Short of ‘dream’ interoperability, rival European fighter programs share some tech


Promotional art for GCAP from electronics firm ELT. (Courtesy ELT)

LONDON — Senior officials leading Europe’s rival sixth generation fighter jet programs have said that they are involved in technology sharing and weapons collaborations with one another, and a senior French official even imagines a future in which a platform belonging to one program could “control” an aircraft from a separate effort.

“My dream is tomorrow [the British designed] Tempest could take control of a NGWS [Next Generation Weapon System] asset,” said French Air Force Maj Gen Jean-Luc Moritz, chief of the country’s Future Combat Air System (FCAS), during a future combat air summit held by the Royal Aeronautical Society in London today.

The NGWS covers three major parts of the wider French-German-Spanish FCAS effort, namely a Next Generation Fighter (NGF), Remote Carriers (RC) also known as loyal wingmen drones, and an Air Combat Cloud (ACC) networking capability.

“My dream tomorrow is NGAD could take control of the fighter the UK will buy,” continued Moritz, referring to the American Next Generation Air Dominance fighter. “My dream is [the French-made] Rafale and Tempest will fly together in an operation. My dream is Rafale, [Eurofighter] Typhoon and NGF will fly together. To reach this dream we need everything on the table from industry.”

Parallel to the FCAS effort, under an international “coalition agreement” signed in December 2022, the UK, Italy and Japan launched their own Global Combat Air Program (GCAP) that aims to get a sixth generation fighter into service by 2035. The move came after the UK and Italy had partnered on a joint effort to explore sixth generation research — confusingly also named the Future Combat Air System but an entirely separate endeavor to the French-German-Spanish FCAS program.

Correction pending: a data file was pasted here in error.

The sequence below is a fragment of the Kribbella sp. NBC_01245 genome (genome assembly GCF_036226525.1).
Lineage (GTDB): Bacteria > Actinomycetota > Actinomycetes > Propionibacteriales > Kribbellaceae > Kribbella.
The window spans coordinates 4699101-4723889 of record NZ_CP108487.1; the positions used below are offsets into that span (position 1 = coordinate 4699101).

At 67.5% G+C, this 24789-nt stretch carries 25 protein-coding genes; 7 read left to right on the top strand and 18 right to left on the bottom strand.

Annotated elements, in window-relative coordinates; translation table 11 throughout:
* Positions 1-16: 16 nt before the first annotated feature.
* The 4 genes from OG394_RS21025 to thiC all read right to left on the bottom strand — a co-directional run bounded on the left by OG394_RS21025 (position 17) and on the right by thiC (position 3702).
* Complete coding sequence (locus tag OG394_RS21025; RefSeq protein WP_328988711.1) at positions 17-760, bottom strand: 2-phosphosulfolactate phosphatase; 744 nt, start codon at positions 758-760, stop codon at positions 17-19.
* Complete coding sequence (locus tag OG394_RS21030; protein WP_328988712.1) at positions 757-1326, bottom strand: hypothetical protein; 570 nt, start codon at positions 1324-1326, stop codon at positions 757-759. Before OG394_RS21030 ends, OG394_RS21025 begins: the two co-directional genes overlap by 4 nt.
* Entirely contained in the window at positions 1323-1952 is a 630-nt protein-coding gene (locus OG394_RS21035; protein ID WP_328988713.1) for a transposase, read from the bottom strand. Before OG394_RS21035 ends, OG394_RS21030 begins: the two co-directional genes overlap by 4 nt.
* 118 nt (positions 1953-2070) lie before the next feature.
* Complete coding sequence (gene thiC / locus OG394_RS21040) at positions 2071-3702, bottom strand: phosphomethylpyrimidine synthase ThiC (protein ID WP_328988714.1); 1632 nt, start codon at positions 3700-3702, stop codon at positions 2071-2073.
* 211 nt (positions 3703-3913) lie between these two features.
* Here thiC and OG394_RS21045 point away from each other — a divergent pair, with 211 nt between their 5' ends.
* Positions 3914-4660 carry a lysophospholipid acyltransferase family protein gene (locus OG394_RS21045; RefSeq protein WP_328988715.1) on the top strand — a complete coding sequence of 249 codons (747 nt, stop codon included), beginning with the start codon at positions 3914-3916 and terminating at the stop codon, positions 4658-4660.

The alphabet soup of acronyms is a measure of the complexity of Moritz’s dream. But he and his fellow panelist indicated that despite the natural competitive nature of fighter aircraft production, and some very real logistical hurdles, they’re open to ways to combine forces in the air.

Richard Berthon, Director Future Combat Air at the UK Ministry of Defence, said that “robust technology cooperation” continues between GCAP partners and FCAS personnel covering “some communications technologies” and future weapons but confirmed that weapons requirements have still to be set for GCAP.

France and the UK have committed to a new MBDA-designed cruise missile for delivery in 2030 under the Future Cruise and Anti-Ship Weapon (FCAS/W) program, but it remains to be seen if GCAP and FCAS will eventually share a common family of weapons, a scenario that looks relatively straightforward industrially as European weapons house MBDA acts as the prime weapons stakeholder for both projects.

“I think we’re a long way from pinning down exactly what the future weapons requirements might look like and knowing which direction each country is going in and therefore knowing what we might wish to do together or not,” said Berthon.

Additionally, he warned of trying to do “too much” on a bilateral basis between the UK and France especially around connectivity and interoperability challenges, instead suggesting that input from other international partners should be prioritised to sort out both issues.

“[On] the idea we’re going to magic up a global combat air cloud for all Western allied NATO forces, Japan and so on in the next few years, that’s not going to happen,” he added.

Elsewhere, the development of a Tempest crewed fighter prototype remains “on track” to meet a first flight milestone in 2027.

The new aircraft is not being designed as a prototype of the GCAP crewed fighter but offers “great learning” in advance of the design and development phase of the latter, according to Berthon.

“We had to reach a point by the end of last year where we had sufficient confidence that there was an alignment of both [UK and Japanese] requirements and potential concept solutions, to know whether we could do a collaborative program together,” he added. “That forced us do a lot of analysis over the course of last year to try to freeze at least some of the fundamental characteristics and parameters of the core [GCAP] platform.”

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